December Garden Checklist

Annuals:

Carnations, digitalis, pansies, petunias, shasta daisies, and snapdragons can be planted this month.

Poinsettias:

After the holidays, poinsettias can be planted outdoors. In North Florida, replant in larger pots, and bring them indoors during freezing weather. If poinsettias have dropped lower leaves and become leggy, cut them back to 4 to 6 inches to induce new growth. Water as needed, and fertilize. Keep tips of new growth pinched until Labor Day so plants stay bushy and compact. Colorful bracts should develop by the following Thanksgiving.

Bulbs:

Check for declining plant portions and pests. Work at this time of year should be minimal. Check bulbs in storage and remove adhering soil or damage portions.

Herbs:

Anise, basil, bay laurel, borage, caraway,cardamom,chervil, chives, coriander, dill, fennel, ginger, horehound, lemon balm, lavender, lovage, marjoram, mexican tarragon, mint, nasturtium, oregano, rosemary, sage, savory, thyme and watercress can be planted now.

Lawns:

Do not apply special feeding to encourage growth. Keep mowing height the same year round. Brown patch may occur this time of year. Call your county office for advice. Change your lawn watering habits from once every 7-10 days to once every two weeks. Mow as needed. During dry weather keep the lawn watered to withstand winter freezes.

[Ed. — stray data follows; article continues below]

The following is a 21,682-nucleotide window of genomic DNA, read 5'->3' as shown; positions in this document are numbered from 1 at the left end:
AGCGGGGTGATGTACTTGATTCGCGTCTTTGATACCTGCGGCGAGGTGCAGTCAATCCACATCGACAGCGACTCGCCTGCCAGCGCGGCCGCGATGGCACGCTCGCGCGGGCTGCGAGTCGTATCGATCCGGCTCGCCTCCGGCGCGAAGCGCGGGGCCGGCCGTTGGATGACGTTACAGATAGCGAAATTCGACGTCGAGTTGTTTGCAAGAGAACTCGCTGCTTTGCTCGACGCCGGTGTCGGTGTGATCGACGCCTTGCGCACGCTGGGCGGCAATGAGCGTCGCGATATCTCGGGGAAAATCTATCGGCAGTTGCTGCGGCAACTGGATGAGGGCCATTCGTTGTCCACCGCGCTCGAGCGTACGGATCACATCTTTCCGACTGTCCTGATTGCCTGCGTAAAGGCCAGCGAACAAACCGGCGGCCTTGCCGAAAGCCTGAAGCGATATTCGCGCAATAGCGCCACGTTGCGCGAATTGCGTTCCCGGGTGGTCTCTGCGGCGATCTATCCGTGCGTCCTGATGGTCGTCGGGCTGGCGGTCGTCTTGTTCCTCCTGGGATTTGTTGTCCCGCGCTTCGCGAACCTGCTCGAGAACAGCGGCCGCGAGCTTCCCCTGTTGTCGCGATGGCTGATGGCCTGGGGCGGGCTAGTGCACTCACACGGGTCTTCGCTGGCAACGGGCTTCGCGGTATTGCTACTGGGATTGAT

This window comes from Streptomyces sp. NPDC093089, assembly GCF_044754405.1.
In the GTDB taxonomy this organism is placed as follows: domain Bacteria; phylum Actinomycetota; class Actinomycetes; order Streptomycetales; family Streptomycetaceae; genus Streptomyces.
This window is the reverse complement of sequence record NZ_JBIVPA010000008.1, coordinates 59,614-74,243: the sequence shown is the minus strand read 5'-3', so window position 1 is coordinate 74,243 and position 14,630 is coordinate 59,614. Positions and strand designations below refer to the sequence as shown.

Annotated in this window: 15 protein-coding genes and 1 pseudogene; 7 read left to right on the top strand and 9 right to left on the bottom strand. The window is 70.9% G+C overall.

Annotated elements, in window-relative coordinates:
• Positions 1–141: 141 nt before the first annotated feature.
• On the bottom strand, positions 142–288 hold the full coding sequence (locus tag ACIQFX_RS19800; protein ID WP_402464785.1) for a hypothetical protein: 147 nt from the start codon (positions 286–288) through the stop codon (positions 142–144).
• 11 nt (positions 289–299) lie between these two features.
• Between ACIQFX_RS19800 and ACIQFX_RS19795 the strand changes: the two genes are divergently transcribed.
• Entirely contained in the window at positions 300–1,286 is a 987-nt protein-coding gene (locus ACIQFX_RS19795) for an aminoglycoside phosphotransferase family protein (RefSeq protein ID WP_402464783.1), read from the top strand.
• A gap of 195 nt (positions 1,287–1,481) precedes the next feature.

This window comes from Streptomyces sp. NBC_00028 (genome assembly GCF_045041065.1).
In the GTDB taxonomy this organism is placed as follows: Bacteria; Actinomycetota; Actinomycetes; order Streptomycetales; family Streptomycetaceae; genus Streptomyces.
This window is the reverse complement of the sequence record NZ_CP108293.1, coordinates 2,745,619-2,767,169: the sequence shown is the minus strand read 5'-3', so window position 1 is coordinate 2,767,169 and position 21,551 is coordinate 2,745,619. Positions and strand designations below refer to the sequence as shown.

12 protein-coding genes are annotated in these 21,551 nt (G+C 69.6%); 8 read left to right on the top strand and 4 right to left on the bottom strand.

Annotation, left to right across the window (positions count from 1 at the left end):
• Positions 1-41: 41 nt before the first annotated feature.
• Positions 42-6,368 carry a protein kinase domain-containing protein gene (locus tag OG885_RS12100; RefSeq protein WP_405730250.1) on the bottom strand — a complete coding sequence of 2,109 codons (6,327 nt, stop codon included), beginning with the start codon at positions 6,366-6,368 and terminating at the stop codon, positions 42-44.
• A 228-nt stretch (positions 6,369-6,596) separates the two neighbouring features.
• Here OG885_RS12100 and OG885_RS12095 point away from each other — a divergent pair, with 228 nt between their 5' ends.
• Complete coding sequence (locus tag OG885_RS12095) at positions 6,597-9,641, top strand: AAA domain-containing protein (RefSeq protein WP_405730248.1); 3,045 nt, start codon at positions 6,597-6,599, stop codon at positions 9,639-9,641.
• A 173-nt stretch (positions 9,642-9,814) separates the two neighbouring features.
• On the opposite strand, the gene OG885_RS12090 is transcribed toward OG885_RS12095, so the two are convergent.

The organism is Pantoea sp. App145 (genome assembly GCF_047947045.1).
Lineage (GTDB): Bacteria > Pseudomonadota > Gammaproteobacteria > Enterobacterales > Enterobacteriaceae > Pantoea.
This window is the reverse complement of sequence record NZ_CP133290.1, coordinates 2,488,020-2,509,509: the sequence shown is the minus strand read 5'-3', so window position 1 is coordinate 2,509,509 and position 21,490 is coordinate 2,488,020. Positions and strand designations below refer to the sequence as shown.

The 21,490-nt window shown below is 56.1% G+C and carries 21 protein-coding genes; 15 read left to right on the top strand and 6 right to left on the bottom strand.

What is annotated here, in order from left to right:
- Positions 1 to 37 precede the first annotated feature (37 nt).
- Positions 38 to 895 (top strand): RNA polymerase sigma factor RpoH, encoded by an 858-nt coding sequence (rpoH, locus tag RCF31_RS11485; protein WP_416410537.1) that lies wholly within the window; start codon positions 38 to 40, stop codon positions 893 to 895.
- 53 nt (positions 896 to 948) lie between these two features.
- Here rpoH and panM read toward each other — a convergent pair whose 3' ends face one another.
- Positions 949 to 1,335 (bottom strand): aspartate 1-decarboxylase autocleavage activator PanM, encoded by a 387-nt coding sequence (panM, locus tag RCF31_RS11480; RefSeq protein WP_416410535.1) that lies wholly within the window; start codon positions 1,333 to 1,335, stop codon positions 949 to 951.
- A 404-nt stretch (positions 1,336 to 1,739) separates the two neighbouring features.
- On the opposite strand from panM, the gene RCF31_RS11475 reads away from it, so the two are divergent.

Trees and Shrubs:

Late December is the ideal time to begin transplanting plants if the weather has turned cool. If there hasn't been much cold weather, do not begin to transplant until the plants are dormant. Prune rootstwo to three months before digging by severing roots with a spade just inside the intended root ball to generate new root hairs and reduce transplant shock. Be sure to keep plants out of the ground as little time as possible.

Vegetables:

Choices for this month include beets, broccoli, Brussels sprouts, cabbage, carrots, Chinese cabbage, English peas, onions, and radishes. Have soil tested in December for a spring lawn to garden. Testing every three to four years usually is enough to tell if lime is needed . A good sample should be taken from the top 3 or 4 inches of soil in eight to 10 areas. Put it all together in a large bucket and mix it up well. Take 1 pint of this soil to your county extension office . This sample will give an overall view of what your lawn and garden needs may be.

 

 


Poinsettia

Rebecca Jordi
Horticulture Agent IV
County Extension Director
Contributing Editor
email: rljordi@ufl.edu

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